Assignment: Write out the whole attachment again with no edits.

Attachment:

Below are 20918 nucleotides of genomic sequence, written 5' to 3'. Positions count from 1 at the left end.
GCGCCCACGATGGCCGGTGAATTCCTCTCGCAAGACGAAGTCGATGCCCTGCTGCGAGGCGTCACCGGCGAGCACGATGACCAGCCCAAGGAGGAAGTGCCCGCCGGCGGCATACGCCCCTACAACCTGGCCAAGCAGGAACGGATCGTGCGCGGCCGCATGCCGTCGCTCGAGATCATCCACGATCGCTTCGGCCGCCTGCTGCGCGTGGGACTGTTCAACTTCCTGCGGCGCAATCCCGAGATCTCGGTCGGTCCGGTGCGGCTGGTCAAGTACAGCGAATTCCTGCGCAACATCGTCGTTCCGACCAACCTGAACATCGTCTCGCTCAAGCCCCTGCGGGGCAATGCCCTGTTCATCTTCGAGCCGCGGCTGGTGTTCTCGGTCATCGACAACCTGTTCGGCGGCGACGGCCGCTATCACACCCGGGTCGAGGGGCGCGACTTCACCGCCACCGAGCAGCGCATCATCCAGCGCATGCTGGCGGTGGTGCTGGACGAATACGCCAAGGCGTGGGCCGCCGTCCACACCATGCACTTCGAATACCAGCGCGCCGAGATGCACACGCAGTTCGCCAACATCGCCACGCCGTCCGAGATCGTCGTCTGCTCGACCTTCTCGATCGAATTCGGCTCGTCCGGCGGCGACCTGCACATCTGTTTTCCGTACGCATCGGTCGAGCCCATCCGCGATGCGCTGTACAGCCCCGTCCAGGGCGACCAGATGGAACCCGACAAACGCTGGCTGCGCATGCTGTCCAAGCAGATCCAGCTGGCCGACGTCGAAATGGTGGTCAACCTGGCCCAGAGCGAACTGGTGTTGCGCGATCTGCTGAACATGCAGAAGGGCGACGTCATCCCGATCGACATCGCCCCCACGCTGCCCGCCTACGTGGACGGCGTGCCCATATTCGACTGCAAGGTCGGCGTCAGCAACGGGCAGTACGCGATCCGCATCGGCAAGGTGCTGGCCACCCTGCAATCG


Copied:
Below are 20918 nucleotides of genomic sequence, written 5' to 3'. Positions count from 1 at the left end.
GCGCCCACGATGGCCGGTGAATTCCTCTCGCAAGACGAAGTCGATGCCCTGCTGCGAGGCGTCACCGGCGAGCACGATGACCAGCCCAAGGAGGAAGTGCCCGCCGGCGGCATACGCCCCTACAACCTGGCCAAGCAGGAACGGATCGTGCGCGGCCGCATGCCGTCGCTCGAGATCATCCACGATCGCTTCGGCCGCCTGCTGCGCGTGGGACTGTTCAACTTCCTGCGGCGCAATCCCGAGATCTCGGTCGGTCCGGTGCGGCTGGTCAAGTACAGCGAATTCCTGCGCAACATCGTCGTTCCGACCAACCTGAACATCGTCTCGCTCAAGCCCCTGCGGGGCAATGCCCTGTTCATCTTCGAGCCGCGGCTGGTGTTCTCGGTCATCGACAACCTGTTCGGCGGCGACGGCCGCTATCACACCCGGGTCGAGGGGCGCGACTTCACCGCCACCGAGCAGCGCATCATCCAGCGCATGCTGGCGGTGGTGCTGGACGAATACGCCAAGGCGTGGGCCGCCGTCCACACCATGCACTTCGAATACCAGCGCGCCGAGATGCACACGCAGTTCGCCAACATCGCCACGCCGTCCGAGATCGTCGTCTGCTCGACCTTCTCGATCGAATTCGGCTCGTCCGGCGGCGACCTGCACATCTGTTTTCCGTACGCATCGGTCGAGCCCATCCGCGATGCGCTGTACAGCCCCGTCCAGGGCGACCAGATGGAACCCGACAAACGCTGGCTGCGCATGCTGTCCAAGCAGATCCAGCTGGCCGACGTCGAAATGGTGGTCAACCTGGCCCAGAGCGAACTGGTGTTGCGCGATCTGCTGAACATGCAGAAGGGCGACGTCATCCCGATCGACATCGCCCCCACGCTGCCCGCCTACGTGGACGGCGTGCCCATATTCGACTGCAAGGTCGGCGTCAGCAACGGGCAGTACGCGATCCGCATCGGCAAGGTGCTGGCCACCCTGCAATCG